SAS Wargames Club

SAS Wargames Club
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Friday, 15 July 2005

Dakota Wars Campaign

The following pages are a set of resources to run a US - Dakota War campaign campaign set in 1862, as with all of our campaign resources they reflect the materials put together to run an actual campaign within the club or alternatively preparation for a campaign that we aim to move off the blocks in due time. At present this information is being prepared for a future campaign.


The causes of the US - Dakota War are complex, relations between the Dakota and settlers had always been strained but in 1851 the Dakota were coerced into signing the treaties of Traverse des Siuox & Mendota. These treaties gave the US Government control of almost all of what is now the state of Minnesota and leaving the Dakota a small strip of land in which to live on the south bank of the Minnesota River in return annual payments of gold and goods to the Dakota bands and help in building schools and farms on the reservation. Seemingly as ever with such things the Dakota indians never received what was promised, payments were always late and traders took what money did arrive to pay off debts accumulated since the previous year's settlement.

In 1858 the US military built two Forts in the area - Ridgely to the south East of the reservation and Ripley to the North West. These were on the face of it to police the reservation and limit the encroachment of settlers on the Dakota lands, in reality their presence had the opposite effect and gave the settlers a sense of security that was lacking before, the western parts of Minnesota was soon experiencing a huge influx of settlers.

By 1861 tensions between the settlers were increasing, a bad harvest in the summer meant that the Dakota had little food to see them through the winter and the Indian Agency traders stopped giving the Dakota credit, leading to near starvation. By the spring and early summer of 1862 many of the more militant Dakota were calling for war to drive out the settlers and to allow the hunting parties to roam free and feed their families. Again government funds were late in arriving, making a bad situation worse, then a head strong party of young Dakota braves got into an argument with some settlers over stolen eggs, resulting in the slaying of everyone on the farm.

The Dakota chose not to give up the young braves to the authorities, knowing they would be hung and instead the simmering resentment towards the settlers erupted into a war to clear out all of the area's settlers. reasoning that most of the men of fighting age were involved in the Civil War to the south and hoping that they might get help from their old allies from the War of 1812 - the British in Canada, the Dakota saw this as their last chance to regain what was rightfully theirs.

Local leader Little Crow was elected the Dakota leader, despite his warnings that the whole affair was doomed to failure, he would not take the cowards's way out and not lead his people.

The Main Battles

Little crow acted immediately, attacking the Lower Sioux Agency complex that housed the hated traders, indian agency and where all the goods and food that the Dakota had been promised was stored. Twenty to thirty traders and officials were killed in the fighting there, others escaped heading east via the Redwood Ferry. Meantime other bands on Dakota spread out through the countryside attacking all and any settlers that they came across. There were many acts of bravery and atrocity on both sides, with individual Dakota warriors leading women and children to safety whilst others killed the menfolk, many settlers fought on grimly to the end against overwhelming odds.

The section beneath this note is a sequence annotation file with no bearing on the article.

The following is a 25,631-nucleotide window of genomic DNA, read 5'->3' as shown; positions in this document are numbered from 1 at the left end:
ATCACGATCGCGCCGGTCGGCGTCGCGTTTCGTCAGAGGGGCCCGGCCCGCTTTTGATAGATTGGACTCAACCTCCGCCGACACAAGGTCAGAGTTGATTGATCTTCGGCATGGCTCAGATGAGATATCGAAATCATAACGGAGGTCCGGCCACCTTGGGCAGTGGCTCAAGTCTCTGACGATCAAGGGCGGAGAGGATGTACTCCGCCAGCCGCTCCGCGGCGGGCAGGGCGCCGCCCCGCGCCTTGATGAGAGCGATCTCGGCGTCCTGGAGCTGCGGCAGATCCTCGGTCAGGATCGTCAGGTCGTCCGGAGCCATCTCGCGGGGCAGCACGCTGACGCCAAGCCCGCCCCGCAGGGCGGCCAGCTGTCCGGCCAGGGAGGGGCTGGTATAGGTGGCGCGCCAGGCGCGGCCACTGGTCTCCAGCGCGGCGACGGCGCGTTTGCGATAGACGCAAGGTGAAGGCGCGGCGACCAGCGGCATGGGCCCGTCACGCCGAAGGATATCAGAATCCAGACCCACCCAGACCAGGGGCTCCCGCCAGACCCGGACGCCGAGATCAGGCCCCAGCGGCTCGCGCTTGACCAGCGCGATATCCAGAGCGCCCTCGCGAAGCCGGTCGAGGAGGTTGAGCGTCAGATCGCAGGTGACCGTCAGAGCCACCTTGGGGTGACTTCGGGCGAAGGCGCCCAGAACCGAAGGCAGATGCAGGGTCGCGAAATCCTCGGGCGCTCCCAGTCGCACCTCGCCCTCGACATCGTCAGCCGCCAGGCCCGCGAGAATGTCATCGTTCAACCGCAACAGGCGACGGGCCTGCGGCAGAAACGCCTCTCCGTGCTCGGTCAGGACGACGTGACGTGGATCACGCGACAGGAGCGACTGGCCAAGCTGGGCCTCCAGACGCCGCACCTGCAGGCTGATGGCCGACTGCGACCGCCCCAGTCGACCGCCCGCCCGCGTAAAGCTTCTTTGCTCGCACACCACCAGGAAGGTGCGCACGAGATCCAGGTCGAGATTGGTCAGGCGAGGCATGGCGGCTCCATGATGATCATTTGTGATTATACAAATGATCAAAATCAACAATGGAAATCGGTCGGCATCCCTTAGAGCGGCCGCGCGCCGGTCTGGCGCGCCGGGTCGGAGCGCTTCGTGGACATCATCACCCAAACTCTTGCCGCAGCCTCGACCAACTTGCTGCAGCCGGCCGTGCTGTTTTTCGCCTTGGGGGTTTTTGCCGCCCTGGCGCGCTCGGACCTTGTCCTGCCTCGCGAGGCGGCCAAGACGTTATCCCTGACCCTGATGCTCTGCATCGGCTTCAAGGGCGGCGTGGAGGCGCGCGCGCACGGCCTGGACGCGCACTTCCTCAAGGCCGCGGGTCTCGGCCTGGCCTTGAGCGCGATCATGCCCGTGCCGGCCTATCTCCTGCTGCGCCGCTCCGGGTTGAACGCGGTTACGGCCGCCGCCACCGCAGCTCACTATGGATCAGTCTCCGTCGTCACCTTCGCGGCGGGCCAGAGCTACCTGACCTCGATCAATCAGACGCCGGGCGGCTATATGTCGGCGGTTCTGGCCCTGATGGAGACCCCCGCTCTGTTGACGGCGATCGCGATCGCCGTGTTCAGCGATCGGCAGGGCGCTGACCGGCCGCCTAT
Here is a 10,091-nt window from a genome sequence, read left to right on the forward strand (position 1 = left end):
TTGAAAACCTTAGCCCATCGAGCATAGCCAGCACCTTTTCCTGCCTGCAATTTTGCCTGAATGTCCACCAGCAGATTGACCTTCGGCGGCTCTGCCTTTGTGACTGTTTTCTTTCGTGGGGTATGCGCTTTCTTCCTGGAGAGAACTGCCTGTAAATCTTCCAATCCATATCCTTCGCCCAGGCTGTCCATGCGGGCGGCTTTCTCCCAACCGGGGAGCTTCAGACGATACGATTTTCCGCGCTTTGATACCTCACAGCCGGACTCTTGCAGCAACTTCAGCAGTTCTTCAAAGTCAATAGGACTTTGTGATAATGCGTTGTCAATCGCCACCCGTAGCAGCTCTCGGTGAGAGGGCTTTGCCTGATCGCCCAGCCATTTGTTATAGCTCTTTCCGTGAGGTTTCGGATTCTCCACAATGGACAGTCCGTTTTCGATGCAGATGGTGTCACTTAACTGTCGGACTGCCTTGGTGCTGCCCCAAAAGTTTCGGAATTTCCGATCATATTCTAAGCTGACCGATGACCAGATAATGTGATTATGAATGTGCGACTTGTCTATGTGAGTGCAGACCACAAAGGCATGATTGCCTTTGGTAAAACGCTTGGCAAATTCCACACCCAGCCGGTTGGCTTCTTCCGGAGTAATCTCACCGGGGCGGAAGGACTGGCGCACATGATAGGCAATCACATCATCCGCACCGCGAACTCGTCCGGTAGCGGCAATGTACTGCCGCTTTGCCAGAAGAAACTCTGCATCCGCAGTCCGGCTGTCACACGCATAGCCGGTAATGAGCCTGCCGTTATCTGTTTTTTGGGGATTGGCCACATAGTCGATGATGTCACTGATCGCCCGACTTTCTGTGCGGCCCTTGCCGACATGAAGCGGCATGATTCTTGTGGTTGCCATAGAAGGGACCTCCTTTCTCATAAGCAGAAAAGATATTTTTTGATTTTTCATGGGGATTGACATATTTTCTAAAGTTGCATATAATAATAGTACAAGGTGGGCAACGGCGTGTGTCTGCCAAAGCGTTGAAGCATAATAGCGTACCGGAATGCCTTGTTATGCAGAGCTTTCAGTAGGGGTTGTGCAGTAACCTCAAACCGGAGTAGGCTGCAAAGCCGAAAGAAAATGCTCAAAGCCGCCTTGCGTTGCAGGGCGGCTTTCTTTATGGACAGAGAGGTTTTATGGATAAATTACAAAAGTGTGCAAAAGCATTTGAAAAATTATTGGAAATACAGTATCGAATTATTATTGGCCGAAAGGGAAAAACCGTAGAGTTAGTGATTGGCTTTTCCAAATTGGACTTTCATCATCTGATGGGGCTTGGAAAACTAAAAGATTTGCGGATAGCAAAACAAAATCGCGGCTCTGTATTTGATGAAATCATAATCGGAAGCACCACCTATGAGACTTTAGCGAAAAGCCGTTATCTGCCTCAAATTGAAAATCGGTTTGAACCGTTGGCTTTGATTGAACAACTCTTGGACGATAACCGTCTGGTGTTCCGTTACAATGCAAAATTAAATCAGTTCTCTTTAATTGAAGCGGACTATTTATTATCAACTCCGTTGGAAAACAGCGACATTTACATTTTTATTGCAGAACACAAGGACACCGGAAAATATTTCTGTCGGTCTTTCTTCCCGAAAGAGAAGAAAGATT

Hearing of the attacks a detachment of 45 men from the 5th Minnesota Infantry marched out of Fort Ridgely to retake the Lower Sioux Agency. It was ambushed at Redwood Ferry where half the men were killed and the rest had to scramble back to safety. Following these early successes the Dakota now spread out further, feeling bolder they followed the survivors of the ambush at Redwood Ferry back to Fort Ridgely. On August 19th, however, the Dakota decided at attack the nearby town of New Ulm. After a day's fighting the german settlers drove off the Dakota who rallied back to Fort Ridgely, attacking that the following day.

Had they attacked on the 19th the Dakota would have faced but 40 soldiers but overnight they had been reenforced by 150 men from the 5th Minnesota out of Fort Snelling. When the Dakota attacked the following day, despite outnumbering the soldiers and settlers in the fort two to one, they were driven off. The Dakota switched their attention back to New Ulm and massed about 900 warriors to attack the town, which despite being reinforced by local militias was all but destroyed in the attack and the remaining settles forced to abandon the town.

On the 22nd the Dakota attacked again at Fort Ridgely, by now the defenders numbered some 300 due to the influx of refugees and again the Dakota were repulsed, this time with heavy casualties. The Dakota bands dispersed and continued to raid further and further afield driving out settlers.

By late August General Sibley at Fort Snelling had organised a force of some 1500 troops to move into the western part of Minnesota to crush the Dakota. He reached Fort Ridgely about a week after the last attack and immediately sent out detachments to look for the enemy, help settlers and bury the dead. One such detachment was ambushed at Birch Coulee on September 2nd, leading to the largest single military loss to the Government in a single engagement during the whole war, some 80 to 90 men were killed or wounded.